Training for a successful marathon - WQOW TV: Eau Claire, WI NEWS18 News, Weather, and Sports

Training for a successful marathon


By: Larry Studt, M.D., Occupational Health & Medicine Program, Sacred Heart and St. Joseph Hospitals

I took the plunge and began training for the upcoming Eau Claire marathon on May 5th.  This is only my second marathon, and I'm excited to get back in the marathon groove. (Although part of me is asking incredulously, "You did what?!")

I may not be a marathon expert, but I do know you need to train both physically and mentally for the big day. It can seem overwhelming to think about the miles of pavement you'll be pounding, so it's good to approach your training on a day-by-day basis. Don't think about the final mile total; just stay in the moment and concentrate on your goal for today. Doing so will give you a great sense of personal achievement and accomplishment.

Here are some training tips I've found helpful. Of course, it's important to check with your healthcare provider before starting any new form of exercise.

  • Follow a sensible training schedule to safely build endurance and attain peak performance.
  • Stretch every day, before AND after every workout. Stretching will improve your physical condition after a run, help to improve your stride, and prevent injury.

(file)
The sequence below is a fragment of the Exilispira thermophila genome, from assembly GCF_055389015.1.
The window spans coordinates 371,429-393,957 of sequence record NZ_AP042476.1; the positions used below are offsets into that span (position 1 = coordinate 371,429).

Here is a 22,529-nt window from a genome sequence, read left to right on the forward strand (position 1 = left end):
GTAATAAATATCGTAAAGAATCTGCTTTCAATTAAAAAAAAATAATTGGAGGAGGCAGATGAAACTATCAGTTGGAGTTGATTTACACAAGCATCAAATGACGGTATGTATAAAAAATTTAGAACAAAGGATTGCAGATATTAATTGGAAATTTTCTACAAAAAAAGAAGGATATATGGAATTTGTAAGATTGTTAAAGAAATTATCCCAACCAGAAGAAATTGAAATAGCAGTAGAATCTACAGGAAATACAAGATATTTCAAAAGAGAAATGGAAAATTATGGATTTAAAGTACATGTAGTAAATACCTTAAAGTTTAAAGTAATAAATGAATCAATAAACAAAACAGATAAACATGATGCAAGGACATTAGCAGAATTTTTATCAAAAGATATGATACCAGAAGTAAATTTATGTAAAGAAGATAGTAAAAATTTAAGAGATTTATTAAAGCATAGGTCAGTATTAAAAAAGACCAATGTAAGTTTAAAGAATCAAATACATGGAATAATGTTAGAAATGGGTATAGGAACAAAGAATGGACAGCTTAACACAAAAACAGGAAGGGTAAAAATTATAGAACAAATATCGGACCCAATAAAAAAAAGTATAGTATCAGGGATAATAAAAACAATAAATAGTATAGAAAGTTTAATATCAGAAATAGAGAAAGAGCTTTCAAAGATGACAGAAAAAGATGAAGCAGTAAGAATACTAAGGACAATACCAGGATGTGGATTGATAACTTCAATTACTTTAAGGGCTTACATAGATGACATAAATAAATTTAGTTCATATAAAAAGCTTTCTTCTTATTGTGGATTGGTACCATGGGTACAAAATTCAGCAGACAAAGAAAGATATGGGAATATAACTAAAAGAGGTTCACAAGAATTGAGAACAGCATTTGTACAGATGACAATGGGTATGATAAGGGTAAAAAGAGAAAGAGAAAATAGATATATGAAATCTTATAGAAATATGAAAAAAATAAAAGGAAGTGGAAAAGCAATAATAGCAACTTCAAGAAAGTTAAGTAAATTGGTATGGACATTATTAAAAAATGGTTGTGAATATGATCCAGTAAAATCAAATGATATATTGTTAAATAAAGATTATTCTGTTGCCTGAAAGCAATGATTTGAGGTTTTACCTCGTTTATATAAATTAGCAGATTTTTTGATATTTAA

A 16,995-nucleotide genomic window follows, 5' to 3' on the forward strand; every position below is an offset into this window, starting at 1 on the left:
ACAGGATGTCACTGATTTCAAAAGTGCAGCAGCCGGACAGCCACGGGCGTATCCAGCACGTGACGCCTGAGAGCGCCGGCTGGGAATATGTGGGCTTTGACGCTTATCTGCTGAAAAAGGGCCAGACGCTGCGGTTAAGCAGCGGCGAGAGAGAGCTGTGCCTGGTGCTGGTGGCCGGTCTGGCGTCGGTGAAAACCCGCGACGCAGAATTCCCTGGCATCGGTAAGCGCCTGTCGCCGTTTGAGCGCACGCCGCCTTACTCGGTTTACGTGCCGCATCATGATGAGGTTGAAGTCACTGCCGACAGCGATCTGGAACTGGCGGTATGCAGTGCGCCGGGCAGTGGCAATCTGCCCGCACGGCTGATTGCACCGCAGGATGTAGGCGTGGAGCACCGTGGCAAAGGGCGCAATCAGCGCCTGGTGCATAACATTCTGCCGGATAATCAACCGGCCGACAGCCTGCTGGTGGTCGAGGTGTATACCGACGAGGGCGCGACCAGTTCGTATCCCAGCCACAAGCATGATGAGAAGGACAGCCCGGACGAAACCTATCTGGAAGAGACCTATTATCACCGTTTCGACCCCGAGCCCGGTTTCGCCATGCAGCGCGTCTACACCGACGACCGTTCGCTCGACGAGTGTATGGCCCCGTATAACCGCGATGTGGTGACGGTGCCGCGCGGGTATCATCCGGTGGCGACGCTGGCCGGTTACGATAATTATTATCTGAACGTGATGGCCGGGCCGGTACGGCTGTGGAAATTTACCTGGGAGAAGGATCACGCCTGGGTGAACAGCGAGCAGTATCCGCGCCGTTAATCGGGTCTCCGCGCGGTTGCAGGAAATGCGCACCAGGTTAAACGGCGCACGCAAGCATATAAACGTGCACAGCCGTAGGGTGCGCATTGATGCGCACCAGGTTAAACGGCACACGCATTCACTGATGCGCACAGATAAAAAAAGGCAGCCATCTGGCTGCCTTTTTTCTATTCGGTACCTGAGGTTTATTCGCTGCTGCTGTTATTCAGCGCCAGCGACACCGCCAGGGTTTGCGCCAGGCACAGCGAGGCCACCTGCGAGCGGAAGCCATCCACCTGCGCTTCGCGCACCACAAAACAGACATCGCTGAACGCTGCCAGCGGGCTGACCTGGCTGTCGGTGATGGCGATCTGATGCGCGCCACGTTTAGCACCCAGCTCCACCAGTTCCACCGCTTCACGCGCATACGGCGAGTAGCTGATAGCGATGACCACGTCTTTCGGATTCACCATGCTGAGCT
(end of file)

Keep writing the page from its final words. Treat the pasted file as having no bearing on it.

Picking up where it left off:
• You may also want to do some strength training, which protects your joints from injury and keeps your body in balance.
  • Eating a balanced diet is needed to fuel your body for maximum endurance, optimal running performance, and fast recovery.  Be sure to consume the proper amount of protein, iron, carbohydrates, and water.
  • A marathon essential is good running shoes. Improper shoes can cause shin splints, knee and foot injuries, or hip problems. Be sure to go to your local running store and consult a running specialist to get fitted with a pair of shoes that's right for you.

Running is a great way to get into shape, relieve stress, and improve your health. If running a marathon isn't your goal, try some short runs to start. Once you feel the energy and invigoration that comes from a good run, you just may catch that marathon fever!

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